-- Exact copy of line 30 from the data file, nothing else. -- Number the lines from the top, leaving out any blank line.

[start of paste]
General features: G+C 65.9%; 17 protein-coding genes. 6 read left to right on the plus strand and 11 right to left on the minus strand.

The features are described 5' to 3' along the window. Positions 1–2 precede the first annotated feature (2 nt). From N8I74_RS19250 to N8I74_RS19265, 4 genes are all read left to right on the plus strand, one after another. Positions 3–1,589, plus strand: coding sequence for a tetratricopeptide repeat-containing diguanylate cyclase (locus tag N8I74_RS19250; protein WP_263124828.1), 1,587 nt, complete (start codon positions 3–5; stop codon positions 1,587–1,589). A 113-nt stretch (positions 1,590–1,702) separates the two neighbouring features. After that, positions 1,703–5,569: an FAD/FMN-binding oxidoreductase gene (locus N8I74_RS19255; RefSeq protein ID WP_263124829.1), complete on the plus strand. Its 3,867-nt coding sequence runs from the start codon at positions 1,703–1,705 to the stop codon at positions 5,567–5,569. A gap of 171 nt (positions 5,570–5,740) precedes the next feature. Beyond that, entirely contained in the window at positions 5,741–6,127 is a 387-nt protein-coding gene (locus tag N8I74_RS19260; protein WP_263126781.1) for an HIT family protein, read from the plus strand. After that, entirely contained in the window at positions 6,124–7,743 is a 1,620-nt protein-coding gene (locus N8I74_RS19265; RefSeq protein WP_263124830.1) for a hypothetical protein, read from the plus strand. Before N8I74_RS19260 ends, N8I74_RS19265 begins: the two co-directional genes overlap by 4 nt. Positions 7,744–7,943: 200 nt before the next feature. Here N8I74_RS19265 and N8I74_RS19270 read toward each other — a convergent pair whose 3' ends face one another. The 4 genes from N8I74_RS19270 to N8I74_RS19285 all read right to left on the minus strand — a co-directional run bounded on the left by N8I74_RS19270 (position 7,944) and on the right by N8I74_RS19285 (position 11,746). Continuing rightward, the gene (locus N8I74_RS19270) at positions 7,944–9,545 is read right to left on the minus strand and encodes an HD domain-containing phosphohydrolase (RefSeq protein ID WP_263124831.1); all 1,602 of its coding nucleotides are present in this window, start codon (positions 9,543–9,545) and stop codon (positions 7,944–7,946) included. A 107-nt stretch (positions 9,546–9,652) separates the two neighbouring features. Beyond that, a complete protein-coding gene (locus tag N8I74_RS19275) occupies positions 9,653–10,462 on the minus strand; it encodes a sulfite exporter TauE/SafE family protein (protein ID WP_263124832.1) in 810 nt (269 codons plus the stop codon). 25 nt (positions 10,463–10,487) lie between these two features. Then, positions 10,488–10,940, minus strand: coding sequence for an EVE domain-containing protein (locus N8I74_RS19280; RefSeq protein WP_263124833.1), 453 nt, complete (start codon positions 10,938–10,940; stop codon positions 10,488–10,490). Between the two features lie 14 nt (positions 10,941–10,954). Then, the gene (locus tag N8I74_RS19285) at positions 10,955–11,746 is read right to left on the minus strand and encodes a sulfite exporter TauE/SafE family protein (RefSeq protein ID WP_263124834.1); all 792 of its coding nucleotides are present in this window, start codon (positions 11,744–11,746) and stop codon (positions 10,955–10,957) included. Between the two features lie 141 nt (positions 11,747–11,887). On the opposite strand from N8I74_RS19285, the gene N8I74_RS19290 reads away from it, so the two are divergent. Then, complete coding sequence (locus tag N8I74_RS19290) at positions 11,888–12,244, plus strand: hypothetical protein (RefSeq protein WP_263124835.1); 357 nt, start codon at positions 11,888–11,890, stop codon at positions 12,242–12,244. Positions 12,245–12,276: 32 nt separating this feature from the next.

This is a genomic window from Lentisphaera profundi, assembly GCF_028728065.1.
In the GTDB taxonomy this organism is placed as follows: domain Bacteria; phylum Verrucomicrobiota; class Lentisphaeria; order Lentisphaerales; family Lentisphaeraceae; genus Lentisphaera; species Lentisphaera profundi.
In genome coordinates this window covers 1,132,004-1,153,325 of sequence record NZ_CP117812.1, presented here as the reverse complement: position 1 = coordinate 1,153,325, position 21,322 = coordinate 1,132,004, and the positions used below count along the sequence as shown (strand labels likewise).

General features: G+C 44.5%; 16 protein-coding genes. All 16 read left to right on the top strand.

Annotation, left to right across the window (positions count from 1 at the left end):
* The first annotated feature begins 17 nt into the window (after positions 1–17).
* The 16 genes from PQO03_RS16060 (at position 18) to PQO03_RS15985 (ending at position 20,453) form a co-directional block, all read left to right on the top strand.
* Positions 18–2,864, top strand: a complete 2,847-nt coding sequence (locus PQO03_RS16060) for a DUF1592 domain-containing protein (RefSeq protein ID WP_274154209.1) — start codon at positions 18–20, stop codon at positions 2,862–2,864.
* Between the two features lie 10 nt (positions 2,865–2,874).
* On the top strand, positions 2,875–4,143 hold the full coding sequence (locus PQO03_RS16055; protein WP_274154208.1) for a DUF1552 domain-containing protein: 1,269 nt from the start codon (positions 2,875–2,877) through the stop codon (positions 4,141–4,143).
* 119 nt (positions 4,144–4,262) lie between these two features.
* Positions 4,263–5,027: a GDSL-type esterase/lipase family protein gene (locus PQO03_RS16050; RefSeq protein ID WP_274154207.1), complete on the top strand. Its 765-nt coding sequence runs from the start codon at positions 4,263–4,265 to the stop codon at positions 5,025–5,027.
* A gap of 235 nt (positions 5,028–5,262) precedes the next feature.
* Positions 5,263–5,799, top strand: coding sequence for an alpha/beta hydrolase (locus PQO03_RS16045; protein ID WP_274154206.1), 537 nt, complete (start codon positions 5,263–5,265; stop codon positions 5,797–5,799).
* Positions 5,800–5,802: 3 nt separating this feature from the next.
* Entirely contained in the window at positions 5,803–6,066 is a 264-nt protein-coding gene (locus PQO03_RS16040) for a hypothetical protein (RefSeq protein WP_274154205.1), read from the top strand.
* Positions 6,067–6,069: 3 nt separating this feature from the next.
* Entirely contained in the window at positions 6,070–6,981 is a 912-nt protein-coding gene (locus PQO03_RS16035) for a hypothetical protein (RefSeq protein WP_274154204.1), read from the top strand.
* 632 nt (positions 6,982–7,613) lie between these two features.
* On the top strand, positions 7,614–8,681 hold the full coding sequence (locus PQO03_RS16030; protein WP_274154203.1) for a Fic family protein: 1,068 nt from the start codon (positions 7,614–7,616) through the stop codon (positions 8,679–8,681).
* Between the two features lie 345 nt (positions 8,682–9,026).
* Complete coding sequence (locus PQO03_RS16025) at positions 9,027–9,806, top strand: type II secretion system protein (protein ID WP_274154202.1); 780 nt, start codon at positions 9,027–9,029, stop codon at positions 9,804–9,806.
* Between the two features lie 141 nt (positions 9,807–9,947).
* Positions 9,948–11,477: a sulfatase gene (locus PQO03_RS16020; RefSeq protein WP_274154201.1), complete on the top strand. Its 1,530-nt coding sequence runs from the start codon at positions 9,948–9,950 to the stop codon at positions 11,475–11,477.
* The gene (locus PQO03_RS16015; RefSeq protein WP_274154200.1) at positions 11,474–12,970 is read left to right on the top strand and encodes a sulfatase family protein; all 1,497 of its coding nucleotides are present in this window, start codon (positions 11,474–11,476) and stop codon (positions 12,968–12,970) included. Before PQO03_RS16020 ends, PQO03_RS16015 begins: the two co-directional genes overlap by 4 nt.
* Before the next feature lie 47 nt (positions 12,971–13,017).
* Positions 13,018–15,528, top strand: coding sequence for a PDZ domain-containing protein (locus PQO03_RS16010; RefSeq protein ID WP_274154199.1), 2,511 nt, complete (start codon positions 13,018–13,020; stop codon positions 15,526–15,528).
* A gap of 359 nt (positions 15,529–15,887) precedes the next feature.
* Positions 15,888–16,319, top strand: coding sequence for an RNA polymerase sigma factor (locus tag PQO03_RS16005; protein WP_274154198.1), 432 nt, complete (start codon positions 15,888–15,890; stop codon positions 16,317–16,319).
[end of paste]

* A gap of 359 nt (positions 15,529–15,887) precedes the next feature.